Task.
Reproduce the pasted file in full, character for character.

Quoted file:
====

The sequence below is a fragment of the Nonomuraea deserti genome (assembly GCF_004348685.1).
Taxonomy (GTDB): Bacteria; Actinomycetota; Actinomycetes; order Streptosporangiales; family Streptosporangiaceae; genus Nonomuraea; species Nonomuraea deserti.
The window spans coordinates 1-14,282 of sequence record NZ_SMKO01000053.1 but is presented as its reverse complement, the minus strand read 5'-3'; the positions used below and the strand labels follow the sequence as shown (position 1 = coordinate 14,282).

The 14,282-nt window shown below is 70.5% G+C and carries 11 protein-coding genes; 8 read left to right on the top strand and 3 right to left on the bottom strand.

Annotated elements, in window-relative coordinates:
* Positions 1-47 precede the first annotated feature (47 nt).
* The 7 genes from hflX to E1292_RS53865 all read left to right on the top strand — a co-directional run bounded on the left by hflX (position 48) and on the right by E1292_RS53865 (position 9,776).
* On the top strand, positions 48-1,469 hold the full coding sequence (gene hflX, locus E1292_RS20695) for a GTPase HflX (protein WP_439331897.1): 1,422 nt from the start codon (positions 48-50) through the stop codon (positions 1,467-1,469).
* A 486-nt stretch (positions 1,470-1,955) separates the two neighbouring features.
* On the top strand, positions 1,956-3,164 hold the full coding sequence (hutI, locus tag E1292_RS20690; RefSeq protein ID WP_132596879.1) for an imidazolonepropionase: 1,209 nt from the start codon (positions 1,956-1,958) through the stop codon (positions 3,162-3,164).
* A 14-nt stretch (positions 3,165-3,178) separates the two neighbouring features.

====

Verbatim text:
The sequence below is a fragment of the Nonomuraea deserti genome (assembly GCF_004348685.1).
Taxonomy (GTDB): Bacteria; Actinomycetota; Actinomycetes; order Streptosporangiales; family Streptosporangiaceae; genus Nonomuraea; species Nonomuraea deserti.
The window spans coordinates 1-14,282 of sequence record NZ_SMKO01000053.1 but is presented as its reverse complement, the minus strand read 5'-3'; the positions used below and the strand labels follow the sequence as shown (position 1 = coordinate 14,282).

The 14,282-nt window shown below is 70.5% G+C and carries 11 protein-coding genes; 8 read left to right on the top strand and 3 right to left on the bottom strand.

Annotated elements, in window-relative coordinates:
* Positions 1-47 precede the first annotated feature (47 nt).
* The 7 genes from hflX to E1292_RS53865 all read left to right on the top strand — a co-directional run bounded on the left by hflX (position 48) and on the right by E1292_RS53865 (position 9,776).
* On the top strand, positions 48-1,469 hold the full coding sequence (gene hflX, locus E1292_RS20695) for a GTPase HflX (protein WP_439331897.1): 1,422 nt from the start codon (positions 48-50) through the stop codon (positions 1,467-1,469).
* A 486-nt stretch (positions 1,470-1,955) separates the two neighbouring features.
* On the top strand, positions 1,956-3,164 hold the full coding sequence (hutI, locus tag E1292_RS20690; RefSeq protein ID WP_132596879.1) for an imidazolonepropionase: 1,209 nt from the start codon (positions 1,956-1,958) through the stop codon (positions 3,162-3,164).
* A 14-nt stretch (positions 3,165-3,178) separates the two neighbouring features.